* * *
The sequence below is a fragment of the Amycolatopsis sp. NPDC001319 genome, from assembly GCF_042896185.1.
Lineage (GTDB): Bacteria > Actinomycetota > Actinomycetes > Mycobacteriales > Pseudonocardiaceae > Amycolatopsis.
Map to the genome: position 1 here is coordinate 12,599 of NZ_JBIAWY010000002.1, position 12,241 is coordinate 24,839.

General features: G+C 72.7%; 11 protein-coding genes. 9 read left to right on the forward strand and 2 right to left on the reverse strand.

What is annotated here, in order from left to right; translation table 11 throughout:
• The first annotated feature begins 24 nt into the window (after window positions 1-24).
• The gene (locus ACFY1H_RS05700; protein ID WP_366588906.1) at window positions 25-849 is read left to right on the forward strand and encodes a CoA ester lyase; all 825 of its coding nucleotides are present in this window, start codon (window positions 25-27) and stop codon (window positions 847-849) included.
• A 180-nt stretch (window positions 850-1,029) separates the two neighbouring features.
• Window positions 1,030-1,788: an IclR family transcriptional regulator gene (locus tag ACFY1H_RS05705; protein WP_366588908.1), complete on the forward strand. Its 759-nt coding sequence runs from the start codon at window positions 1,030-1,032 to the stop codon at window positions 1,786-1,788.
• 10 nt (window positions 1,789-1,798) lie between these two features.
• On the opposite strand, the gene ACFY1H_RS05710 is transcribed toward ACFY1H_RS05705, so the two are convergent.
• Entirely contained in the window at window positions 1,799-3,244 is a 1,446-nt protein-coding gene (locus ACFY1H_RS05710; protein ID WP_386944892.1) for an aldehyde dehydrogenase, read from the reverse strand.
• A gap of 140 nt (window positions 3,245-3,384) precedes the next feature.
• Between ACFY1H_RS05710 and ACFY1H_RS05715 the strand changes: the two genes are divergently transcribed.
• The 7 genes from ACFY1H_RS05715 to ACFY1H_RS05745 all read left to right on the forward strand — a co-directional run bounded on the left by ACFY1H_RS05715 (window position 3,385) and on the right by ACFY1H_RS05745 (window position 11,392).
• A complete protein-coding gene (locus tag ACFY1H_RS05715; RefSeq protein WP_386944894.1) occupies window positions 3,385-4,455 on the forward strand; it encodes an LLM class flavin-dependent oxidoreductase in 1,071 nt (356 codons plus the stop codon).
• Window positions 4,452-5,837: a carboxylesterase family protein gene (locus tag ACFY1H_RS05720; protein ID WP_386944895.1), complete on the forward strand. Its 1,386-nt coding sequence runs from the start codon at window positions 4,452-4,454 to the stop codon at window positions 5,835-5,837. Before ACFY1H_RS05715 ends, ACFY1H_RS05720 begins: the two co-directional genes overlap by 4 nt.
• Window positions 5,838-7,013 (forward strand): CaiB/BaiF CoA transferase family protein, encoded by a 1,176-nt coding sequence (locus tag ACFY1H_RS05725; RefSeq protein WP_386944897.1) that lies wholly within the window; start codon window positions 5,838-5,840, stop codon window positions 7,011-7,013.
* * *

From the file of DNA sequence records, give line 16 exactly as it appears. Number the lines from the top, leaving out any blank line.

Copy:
• A complete protein-coding gene (locus tag ACFY1H_RS05715; RefSeq protein WP_386944894.1) occupies window positions 3,385-4,455 on the forward strand; it encodes an LLM class flavin-dependent oxidoreductase in 1,071 nt (356 codons plus the stop codon).